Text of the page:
The carton of Colony Killer Bait is usually enough to kill a large colony or a couple of smaller colonies. What you don’t use will store for years.

Defending Your Home

Every TV news item you see on termites is the result of them crossing a barrier to get into the building. Placing TermiteTraps around your home gives termites something easy to find before they find a way inside.

The tyranny of termite instincts.

As a colony and as individuals, termites can only follow what has been programmed into them for millions of years. Each unfailingly follows their caste role; circumstances may differ but their instincts cannot change.

It makes it easier for us to defend our homes once we understand this tyranny of termite instincts.

We use these instincts against them

  1. Termite scouts are constantly searching for additional food.
  2. They always protect their environment to retain humidity and exclude ants using a ‘mud’ mixture.
  3. The worker termite’s main job is to find food, return to the nest and feed the nymphs and Royalty like an endless conveyor belt. It’s what they do.

How we use this instinct

  1. We give them plenty of Traps to find in places they go looking
  2. The base is open, allowing them access to discover the food source. We’ve left an open hole in the lid which they seal to control humidity loss. This tells you when they’ve arrived.
  3. By feeding them a bait which is more palatable, they take it back, instead of chewed wood.

What happens

When scouts find a Trap, they ‘report back to base’ and tunneling is commenced to the new food site. Once the Trap is sealed up around the base, they seal up the hole in the lid. This is your signal to add the bait!

What you use

There are 22 Traps in a carton to spread around about 3 metres apart. There is no digging. Place them on the garden soil, over the cracks between pavers, over expansion joints against the wall or in sheds, etc.  Check the signal hole in the lid as you walk past or at least every 3 months.

The Products, Costs, Comparisons

Doing your own termite control makes sense.

You’d like to save money — but not risk your home for the sake of a dollar?

And you’d like to do it without poisons? You are on the right website.

Its a once off investment of a few hundred dollars which saves you thousands over the 10 years TermiteTraps are guaranteed to last.

Products

You only need two products (apart from spare parts/refills).

  • Colony Killer Termite Bait to kill termite nests
  • TermiteTraps to place around your buildings.

The Bait

  • Not poisonous to humans, pets, birds or wildlife.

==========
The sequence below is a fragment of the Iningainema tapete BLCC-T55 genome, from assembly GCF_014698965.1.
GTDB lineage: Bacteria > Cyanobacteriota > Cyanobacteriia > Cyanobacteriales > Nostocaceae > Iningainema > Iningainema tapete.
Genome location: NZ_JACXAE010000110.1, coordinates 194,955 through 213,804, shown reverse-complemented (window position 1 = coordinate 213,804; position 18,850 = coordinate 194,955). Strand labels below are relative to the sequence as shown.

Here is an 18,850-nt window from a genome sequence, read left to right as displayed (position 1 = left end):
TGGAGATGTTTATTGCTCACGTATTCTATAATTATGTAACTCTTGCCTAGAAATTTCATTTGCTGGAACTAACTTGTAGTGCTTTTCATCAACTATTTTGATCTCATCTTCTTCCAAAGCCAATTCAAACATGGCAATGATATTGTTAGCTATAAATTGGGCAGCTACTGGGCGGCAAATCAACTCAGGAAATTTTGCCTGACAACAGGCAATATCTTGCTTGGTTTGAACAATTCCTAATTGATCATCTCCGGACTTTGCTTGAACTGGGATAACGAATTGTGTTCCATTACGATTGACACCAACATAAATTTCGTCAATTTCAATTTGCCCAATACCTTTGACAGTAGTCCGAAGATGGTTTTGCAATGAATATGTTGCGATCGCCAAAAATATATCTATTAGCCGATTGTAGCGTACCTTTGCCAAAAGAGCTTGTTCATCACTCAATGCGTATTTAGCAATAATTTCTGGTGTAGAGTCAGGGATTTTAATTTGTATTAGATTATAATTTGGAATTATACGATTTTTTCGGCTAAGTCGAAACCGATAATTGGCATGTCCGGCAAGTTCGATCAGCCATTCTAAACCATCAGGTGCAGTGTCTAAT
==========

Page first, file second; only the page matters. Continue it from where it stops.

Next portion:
• Kills termite colonies because it is carried back by workers to their nest.
  • Registered and approved by the APVMA in Canberra for homeowner use.
  • Enough in a carton to kill a large colony or a couple of smaller colonies.
  • What you don’t use will keep for many years.
Click here to buy termite bait

Colony Killer Termite Bait.
$260 Postage in Australia included.

Buy Now

The Traps

  • Already loaded with the timber the CSIRO recommends as most attractive.
  • Place them on your garden, on pavers, over expansion joints. No digging.
  • Space them about 3 metres apart.
  • There are 22 in a carton; putting them around is a 15 minute job.
  • The UV protected polypropylene case is guaranteed 10 years (will last longer)
  • Easy to check by glancing at the hole in the lid as you walk past
  • Easy to add bait to the Trap without disturbing the busy termite workers.
Click here to buy termite traps

Termite Traps.
$440 Postage in Australia included.

Buy Now

The Kits.

The 1:1 Kit is for surburban homes, 2:1 Kit is for those who may live on acreage and have sheds to protect. The 3:1 Kit is for properties with many sheds, stables, stock loading ramps, etc.  There is 1 carton of Bait with each kit. You won’t need bait until you have live termites and you can always buy more when needed.

The cost / comparisons

So, how does the TermiteTrap DIY System compare to others?

“Cost” is more than just the money. What you buy must do the job; You want to be able to do it easily and You want to do it just once. Agree?

There are 2 types of DIY systems:

  • Monitors buried in the ground
  • Monitors placed above the ground

There are 2 types of DIY treatment:

  • Most offer bait that affects termite moulting
  • Others offer dust for you to use instead of bait. WARNING Dust, when it transfers, works faster, but be aware that a monitor buried in the ground is in a damp situations and most of the dust immediately sticks to the damp timber and mud. It is supposed to be picked up by passing termites for transfer back to the colony on the bodies or in the gut of the workers. If it is ‘stuck in the mud’ the transfer may not happen in sufficient quantity.

Termites have always known there is more food above the ground than under it. That’s why we put our TermiteTraps above ground where the scouts go looking. Trials proved monitors above the ground were found before any of those buried in the ground. Monitors are useless unless they are found!

So, how does the TermiteTrap DIY System compare to others?

We think ours is the best. Here’s why:

ptiy53-bullet-arrow-green   To work for you, a monitor must first be found. Our monitors (Traps) are placed above ground where more termite scouts are looking.

ptiy53-bullet-arrow-green The Bait we offer is exactly the same formulation as used by professionals for the last 15 years — because it is reliable.

ptiy53-bullet-arrow-green